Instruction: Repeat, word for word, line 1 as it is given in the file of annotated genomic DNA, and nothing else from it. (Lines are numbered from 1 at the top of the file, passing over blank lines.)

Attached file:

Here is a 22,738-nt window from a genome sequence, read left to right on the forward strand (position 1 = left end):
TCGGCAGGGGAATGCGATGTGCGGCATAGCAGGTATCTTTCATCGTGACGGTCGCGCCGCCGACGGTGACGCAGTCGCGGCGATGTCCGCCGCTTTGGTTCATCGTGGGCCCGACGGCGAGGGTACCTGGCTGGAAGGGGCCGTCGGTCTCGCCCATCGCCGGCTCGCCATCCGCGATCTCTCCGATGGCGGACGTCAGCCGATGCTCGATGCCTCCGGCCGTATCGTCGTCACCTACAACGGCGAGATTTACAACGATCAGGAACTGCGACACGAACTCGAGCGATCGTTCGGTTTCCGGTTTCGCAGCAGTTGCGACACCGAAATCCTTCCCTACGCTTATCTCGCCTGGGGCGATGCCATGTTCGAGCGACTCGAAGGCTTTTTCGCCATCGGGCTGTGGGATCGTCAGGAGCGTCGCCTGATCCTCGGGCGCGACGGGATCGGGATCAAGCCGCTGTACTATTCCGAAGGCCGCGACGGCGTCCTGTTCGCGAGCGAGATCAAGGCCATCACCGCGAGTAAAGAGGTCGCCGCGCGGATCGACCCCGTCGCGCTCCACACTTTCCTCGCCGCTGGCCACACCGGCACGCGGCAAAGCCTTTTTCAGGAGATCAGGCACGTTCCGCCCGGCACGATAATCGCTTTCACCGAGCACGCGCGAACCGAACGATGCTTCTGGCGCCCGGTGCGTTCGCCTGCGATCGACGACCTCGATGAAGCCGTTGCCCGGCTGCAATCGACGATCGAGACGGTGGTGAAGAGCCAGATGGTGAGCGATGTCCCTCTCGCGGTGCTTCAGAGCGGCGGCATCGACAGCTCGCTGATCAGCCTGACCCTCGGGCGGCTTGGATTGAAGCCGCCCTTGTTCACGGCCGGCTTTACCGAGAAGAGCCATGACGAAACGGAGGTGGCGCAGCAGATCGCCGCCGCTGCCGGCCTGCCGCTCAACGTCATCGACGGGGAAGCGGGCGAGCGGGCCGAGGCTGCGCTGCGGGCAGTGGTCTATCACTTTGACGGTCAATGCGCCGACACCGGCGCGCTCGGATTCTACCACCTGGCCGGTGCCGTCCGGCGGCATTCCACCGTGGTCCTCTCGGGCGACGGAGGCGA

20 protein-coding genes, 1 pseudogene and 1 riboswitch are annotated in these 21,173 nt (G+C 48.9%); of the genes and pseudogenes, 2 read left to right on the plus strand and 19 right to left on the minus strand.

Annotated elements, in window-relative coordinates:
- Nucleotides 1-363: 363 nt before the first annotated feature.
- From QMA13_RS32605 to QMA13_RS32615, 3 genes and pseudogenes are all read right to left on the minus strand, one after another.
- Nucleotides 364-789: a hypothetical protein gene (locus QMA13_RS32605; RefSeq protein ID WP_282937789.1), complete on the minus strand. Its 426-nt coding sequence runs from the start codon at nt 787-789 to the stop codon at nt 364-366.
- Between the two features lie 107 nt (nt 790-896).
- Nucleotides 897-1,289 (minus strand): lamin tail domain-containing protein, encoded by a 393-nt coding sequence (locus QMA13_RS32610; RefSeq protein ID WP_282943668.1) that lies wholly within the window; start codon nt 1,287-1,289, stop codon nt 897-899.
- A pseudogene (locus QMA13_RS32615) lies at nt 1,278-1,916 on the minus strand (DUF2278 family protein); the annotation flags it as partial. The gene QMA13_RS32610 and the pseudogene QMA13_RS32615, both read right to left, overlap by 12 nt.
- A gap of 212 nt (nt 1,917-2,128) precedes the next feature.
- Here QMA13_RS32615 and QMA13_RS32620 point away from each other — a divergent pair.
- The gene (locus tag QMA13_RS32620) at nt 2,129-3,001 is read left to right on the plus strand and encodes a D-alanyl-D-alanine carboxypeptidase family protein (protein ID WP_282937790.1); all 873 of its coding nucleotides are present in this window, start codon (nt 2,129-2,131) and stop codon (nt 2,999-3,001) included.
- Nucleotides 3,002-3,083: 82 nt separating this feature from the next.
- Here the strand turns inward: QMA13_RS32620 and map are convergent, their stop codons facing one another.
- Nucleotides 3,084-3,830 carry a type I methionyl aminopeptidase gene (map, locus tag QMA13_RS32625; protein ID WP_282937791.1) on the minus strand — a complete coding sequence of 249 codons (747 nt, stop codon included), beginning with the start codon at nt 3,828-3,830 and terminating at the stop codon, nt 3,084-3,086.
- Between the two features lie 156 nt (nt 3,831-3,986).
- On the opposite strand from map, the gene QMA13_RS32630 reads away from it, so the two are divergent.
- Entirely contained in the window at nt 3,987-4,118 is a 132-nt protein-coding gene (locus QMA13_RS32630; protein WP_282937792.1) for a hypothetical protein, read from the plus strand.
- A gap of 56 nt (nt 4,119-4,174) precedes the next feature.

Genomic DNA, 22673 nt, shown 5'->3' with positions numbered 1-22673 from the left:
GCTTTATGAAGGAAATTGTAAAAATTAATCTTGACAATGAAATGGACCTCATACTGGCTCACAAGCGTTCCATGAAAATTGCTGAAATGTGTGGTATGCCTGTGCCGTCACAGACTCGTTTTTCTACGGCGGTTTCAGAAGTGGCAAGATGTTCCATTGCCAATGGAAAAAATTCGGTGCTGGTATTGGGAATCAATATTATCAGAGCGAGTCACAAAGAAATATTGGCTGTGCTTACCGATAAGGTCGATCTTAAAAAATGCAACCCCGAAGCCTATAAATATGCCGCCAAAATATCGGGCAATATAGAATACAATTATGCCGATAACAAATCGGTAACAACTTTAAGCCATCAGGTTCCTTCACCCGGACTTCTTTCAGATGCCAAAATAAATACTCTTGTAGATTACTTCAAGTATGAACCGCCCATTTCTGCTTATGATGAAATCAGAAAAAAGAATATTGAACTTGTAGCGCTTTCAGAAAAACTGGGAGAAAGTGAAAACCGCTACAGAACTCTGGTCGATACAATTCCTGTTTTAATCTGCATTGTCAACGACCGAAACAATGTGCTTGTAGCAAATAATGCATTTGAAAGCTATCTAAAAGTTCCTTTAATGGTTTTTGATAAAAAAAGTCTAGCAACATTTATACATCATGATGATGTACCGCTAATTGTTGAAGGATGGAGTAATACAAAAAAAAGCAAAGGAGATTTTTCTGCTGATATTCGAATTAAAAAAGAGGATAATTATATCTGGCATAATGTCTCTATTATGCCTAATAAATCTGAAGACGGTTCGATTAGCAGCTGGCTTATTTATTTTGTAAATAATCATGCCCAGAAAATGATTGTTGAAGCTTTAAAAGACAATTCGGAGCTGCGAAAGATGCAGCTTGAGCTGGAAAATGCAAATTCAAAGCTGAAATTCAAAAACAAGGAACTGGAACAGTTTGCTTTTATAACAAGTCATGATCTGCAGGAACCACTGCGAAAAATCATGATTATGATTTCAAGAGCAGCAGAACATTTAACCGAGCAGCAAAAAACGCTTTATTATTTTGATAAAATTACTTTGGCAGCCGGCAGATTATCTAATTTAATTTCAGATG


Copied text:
Here is a 22,738-nt window from a genome sequence, read left to right on the forward strand (position 1 = left end):